Opposing effects of aging on large-scale brain systems for memory encoding and cognitive control
2012 (English)In: Journal of Neuroscience, ISSN 0270-6474, E-ISSN 1529-2401, Vol. 32, no 31, 10749-10757 p.Article in journal (Refereed) Published
Episodic memory declines with advancing age. Neuroimaging studies have associated such decline to age-related changes in general cognitive-control networks as well as to changes in process-specific encoding or retrieval networks. To assess the specific influence of aging on encoding and retrieval processes and associated brain systems, it is vital to dissociate encoding and retrieval from each other and from shared cognitive-control processes. We used multivariate partial-least-squares to analyze functional magnetic resonance imaging data from a large population-based sample (n = 292, 25-80 years). The participants performed a face-name paired-associates task and an active baseline task. The analysis revealed two significant network patterns. The first reflected a process-general encoding-retrieval network that included frontoparietal cortices and posterior hippocampus. The second pattern dissociated encoding and retrieval networks. The anterior hippocampus was differentially engaged during encoding. Brain scores, representing whole-brain integrated measures of how strongly an individual recruited a brain network, were correlated with cognitive performance and chronological age. The scores from the general cognitive-control network correlated negatively with episodic memory performance and positively with age. The encoding brain scores, which strongly reflected hippocampal functioning, correlated positively with episodic memory performance and negatively with age. Univariate analyses confirmed that bilateral hippocampus showed the most pronounced activity reduction in older age, and brain structure analyses found that the activity reduction partly related to hippocampus atrophy. Collectively, these findings suggest that age-related structural brain changes underlie age-related reductions in the efficient recruitment of a process-specific encoding network, which cascades into upregulated recruitment of a general cognitive-control network.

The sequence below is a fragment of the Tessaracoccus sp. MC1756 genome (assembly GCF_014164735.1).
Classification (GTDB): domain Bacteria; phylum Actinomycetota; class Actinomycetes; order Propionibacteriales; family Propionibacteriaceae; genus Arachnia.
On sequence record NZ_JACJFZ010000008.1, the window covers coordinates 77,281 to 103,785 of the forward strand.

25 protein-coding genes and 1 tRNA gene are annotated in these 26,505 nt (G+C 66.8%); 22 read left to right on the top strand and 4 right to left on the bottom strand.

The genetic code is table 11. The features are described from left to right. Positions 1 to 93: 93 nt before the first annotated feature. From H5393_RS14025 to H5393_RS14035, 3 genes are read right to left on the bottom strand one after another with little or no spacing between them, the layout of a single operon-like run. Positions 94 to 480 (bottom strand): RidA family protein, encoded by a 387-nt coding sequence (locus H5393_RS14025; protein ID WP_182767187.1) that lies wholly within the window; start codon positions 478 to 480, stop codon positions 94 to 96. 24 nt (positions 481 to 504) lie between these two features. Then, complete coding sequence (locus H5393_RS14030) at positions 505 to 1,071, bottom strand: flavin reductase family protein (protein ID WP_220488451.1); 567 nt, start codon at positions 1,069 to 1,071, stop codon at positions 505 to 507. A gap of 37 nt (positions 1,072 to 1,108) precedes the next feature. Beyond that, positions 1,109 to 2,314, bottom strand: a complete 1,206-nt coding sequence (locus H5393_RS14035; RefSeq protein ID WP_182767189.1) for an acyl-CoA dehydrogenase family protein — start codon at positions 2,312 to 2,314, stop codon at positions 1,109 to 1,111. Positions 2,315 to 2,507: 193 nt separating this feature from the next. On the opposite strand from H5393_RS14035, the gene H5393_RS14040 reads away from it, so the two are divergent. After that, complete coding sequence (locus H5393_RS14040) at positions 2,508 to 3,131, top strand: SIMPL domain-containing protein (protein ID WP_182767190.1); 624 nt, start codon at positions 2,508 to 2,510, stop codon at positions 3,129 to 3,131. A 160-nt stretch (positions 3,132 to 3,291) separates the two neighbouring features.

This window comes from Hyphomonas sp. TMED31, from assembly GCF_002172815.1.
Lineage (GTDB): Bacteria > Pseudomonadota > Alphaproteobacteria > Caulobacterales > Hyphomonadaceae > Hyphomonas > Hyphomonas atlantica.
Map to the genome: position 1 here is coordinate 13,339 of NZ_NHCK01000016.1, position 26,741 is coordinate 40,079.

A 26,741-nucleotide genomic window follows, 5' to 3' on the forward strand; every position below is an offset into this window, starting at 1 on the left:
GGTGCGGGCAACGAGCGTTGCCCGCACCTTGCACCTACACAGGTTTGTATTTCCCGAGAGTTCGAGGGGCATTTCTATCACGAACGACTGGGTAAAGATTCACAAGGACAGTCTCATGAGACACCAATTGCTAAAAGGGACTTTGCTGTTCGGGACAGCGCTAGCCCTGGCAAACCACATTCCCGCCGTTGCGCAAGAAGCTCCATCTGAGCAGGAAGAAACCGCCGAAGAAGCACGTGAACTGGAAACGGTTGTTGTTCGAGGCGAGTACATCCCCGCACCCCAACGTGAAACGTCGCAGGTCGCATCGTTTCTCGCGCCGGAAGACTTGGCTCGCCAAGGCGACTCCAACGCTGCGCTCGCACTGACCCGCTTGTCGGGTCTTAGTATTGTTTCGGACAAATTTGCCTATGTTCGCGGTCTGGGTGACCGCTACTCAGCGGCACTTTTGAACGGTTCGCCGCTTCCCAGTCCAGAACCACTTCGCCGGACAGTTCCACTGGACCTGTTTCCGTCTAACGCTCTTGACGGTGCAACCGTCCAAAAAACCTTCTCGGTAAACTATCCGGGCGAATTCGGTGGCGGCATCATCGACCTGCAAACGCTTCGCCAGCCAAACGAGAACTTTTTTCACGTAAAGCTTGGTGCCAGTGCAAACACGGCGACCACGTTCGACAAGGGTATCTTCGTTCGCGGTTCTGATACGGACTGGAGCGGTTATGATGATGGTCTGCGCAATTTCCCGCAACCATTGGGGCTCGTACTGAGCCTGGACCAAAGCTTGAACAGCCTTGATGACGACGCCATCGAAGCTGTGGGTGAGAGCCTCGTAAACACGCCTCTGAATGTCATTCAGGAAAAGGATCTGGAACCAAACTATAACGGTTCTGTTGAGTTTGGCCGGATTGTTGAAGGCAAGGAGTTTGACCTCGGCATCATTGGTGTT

Place, publisher, year, edition, pages
2012. Vol. 32, no 31, 10749-10757 p.
IdentifiersURN: urn:nbn:se:umu:diva-51906DOI: 10.1523/JNEUROSCI.0278-12.2012ISI: 000307125900030OAI: oai:DiVA.org:umu-51906DiVA: diva2:489996
Originally included in thesis in manuscript form.2012-02-032012-02-032014-07-17Bibliographically approved